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More Details Original Title. Other Editions 4. Friend Reviews. To see what your friends thought of this book, please sign up. Lists with This Book. This book is not yet featured on Listopia. Community Reviews. Showing Average rating 3. Rating details. More filters. Sort order. This book is about postmodern relativism, pseudoscience, "alternative" medicine like homeopathy , and religion.
As one of my housemates pointed out to me, it's everything I hate, in one book! Which made me think. Indeed, everything that truly irritates me intellectually is linked, by a blatant, even belligerent, disregard for reality, rationalism, and empiricism. And that's what irritates Sokal, too. And people who say science is a limited white male way of thinking, which cannot properly evalua This book is about postmodern relativism, pseudoscience, "alternative" medicine like homeopathy , and religion.
And people who say science is a limited white male way of thinking, which cannot properly evaluate the efficacy of homeopathy or the truth claims of Christian doctrine - well, they're wrong, and they don't understand science. At all. Sokal does a good job of laying out this argument for science, in a careful way that is just as respectful as one should be.
That is, name-calling and denigration are not used, but no silly idea is spared skewering, even those claiming the "religion" exemption. It was interesting for me to learn that one of Sokal's main goals behind the hoax was to help left-wing goals. He wasn't particularly worried about postmodernism in academia - it's silly, and hurts the humanities, but wasn't actually threatening science.
But he does think that relativism and denigration of science hurts liberal goals, despite postmodernists generally being liberals themselves. After all, if there is no right way of knowing, and science is just one opinion among many - well, who's to say universal health care would help people? Or that there were ever actually slaves in the US?
Or that DDT should be banned? Everyone in the US - even the Amish - makes at least some use of the fruits of science. The vast majority of the people are perfectly happy to fly in jets and listen to their ipods, as long as they're not forced to face the implications of all that science. They pick and choose where to use science itself, keeping it away from whatever indefensible pet theories they have be it aliens or gods.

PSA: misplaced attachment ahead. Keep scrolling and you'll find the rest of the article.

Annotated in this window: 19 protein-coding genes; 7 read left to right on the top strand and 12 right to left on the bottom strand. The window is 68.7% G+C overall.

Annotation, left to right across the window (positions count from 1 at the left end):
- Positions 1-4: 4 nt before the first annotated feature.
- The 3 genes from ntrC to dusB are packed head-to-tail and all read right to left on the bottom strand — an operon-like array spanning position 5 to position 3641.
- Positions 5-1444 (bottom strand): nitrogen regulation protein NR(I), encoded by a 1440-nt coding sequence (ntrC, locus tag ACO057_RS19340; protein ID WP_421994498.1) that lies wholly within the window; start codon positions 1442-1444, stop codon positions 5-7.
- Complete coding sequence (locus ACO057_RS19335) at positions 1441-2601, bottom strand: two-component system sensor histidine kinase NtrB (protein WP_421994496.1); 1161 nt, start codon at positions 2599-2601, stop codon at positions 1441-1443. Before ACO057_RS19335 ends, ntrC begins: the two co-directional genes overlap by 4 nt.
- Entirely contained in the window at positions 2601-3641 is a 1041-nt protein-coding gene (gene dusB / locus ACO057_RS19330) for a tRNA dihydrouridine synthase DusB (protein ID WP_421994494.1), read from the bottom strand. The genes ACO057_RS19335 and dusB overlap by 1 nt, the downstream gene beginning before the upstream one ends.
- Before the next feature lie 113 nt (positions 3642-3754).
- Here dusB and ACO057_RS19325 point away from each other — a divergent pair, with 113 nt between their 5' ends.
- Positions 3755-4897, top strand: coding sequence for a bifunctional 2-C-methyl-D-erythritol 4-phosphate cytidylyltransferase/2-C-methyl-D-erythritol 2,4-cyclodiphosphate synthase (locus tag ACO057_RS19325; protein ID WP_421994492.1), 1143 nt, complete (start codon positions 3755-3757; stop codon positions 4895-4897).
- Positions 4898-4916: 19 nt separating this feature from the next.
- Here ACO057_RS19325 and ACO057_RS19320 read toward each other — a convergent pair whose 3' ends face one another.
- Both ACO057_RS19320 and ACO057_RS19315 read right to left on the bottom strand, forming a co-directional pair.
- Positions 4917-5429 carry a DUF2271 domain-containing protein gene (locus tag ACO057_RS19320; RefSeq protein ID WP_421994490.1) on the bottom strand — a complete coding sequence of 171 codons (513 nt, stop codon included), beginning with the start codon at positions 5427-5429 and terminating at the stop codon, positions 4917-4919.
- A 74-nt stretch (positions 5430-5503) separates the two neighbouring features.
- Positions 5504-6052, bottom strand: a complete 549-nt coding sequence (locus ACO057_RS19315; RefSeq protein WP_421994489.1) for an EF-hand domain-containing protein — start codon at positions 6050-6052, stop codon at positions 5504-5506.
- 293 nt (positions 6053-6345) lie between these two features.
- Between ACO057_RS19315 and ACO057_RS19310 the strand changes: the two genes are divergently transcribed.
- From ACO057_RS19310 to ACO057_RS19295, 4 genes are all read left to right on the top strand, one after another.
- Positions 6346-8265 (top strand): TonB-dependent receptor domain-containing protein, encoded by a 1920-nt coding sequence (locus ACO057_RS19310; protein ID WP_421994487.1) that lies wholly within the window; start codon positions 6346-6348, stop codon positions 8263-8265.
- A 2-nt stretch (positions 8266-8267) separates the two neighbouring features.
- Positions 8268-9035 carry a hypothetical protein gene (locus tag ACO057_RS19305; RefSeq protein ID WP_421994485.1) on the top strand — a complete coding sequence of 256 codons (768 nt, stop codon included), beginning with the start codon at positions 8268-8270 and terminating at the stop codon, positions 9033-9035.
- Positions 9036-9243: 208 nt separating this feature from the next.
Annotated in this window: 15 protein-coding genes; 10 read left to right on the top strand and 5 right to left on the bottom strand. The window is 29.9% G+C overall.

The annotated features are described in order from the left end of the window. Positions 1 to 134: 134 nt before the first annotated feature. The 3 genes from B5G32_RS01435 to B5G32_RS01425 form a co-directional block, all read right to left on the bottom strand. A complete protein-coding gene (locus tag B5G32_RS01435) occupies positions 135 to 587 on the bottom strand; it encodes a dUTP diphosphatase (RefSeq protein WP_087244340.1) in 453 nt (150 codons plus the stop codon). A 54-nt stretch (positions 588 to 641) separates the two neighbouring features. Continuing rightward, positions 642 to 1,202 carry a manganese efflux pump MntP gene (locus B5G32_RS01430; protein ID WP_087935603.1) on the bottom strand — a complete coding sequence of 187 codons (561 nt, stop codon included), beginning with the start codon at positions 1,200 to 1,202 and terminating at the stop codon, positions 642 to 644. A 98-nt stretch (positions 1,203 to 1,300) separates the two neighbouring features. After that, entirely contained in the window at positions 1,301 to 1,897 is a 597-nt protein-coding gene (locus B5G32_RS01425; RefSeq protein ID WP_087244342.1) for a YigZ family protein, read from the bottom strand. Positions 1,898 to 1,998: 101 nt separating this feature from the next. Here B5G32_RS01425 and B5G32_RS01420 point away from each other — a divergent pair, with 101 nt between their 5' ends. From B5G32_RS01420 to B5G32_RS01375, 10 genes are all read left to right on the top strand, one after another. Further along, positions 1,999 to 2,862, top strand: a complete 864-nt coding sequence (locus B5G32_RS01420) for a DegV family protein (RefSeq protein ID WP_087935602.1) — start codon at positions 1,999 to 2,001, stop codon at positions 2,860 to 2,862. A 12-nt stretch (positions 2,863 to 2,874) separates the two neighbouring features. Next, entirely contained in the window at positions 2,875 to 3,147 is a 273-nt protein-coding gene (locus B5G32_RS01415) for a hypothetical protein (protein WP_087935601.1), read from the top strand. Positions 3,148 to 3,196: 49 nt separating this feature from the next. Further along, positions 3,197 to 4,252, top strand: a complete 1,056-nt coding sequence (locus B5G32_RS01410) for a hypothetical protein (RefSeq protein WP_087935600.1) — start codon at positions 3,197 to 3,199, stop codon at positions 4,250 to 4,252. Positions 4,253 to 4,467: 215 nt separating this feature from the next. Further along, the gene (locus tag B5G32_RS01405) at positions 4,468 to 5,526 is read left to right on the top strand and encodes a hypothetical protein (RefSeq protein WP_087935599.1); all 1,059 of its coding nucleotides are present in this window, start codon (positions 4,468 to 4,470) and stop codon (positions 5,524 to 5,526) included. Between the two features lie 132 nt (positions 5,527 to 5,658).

This isn't good. And Sokal explains why. View 2 comments. Me disculpo de antemano con quien lea este comentario y algunos otros. Y es que los ejemplos de Sokal a veces son para desternillarse de la risa. The first section, the original hoax plus commentary should be on every undergrad curriculum as a lesson in not taking anything without questioning. An uncompromising defense of thinking clearly. Very funny and important. Alan Sokal digs deeply and take stabs at how postmodernism tries to debase the authority of the natural sciences.
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Readers also enjoyed. Goodreads is hiring! If you like books and love to build cool products, we may be looking for you. Social Science. About Alan Sokal. Alan Sokal. He works in statistical mechanics and combinatorics.
To the general public he is best known for his criticism of postmodernism, resulting in the Sokal affair in Sokal received his B. He was advised by Arthur Wightman. In the summers of , Sokal taught mathematics at the National Autonomous University of Nicaragua, when the Sandinistas were heading the elected government.
In particular, he studies the interplay between these fields based on questions arising in statistical mechanics and quantum field theory. This includes work on the chromatic polynomial and the Tutte polynomial, which appear both in algebraic graph theory and in the study of phase transitions in statistical mechanics. His interests include computational physics and algorithms, such as Markov chain Monte Carlo algorithms for problems in statistical physics.
He also co-authored a book on quantum triviality. Sokal is best known to the general public for the Sokal Affair of Curious to see whether the then-non-peer-reviewed postmodern cultural studies journal Social Text published by Duke University Press would publish a submission which "flattered the editors' ideological preconceptions," Sokal submitted a grand-sounding but completely nonsensical paper entitled "Transgressing the Boundaries: Toward a Transformative Hermeneutics of Quantum Gravity.
He replied to leftist and postmodernist criticism of the deception by saying that his motivation had been to "defend the Left from a trendy segment of itself. Gross and Norman Levitt's book Higher Superstition, can be considered to be a part of the so-called Science wars.
Sokal followed up by co-authoring the book Impostures Intellectuelles with Jean Bricmont in published in English, a year later, as Fashionable Nonsense. The book accuses other academics of using scientific and mathematical terms incorrectly and criticizes proponents of the strong program for denying the value of truth.
The book had mixed reviews, with some lauding the effort, some more reserved, and others pointing out alleged inconsistencies and criticizing the authors for ignorance of the fields under attack and taking passages out of context. In , Sokal revisited the Sokal affair and its implications in Beyond the Hoax.
ISBN 13: 9788449305313
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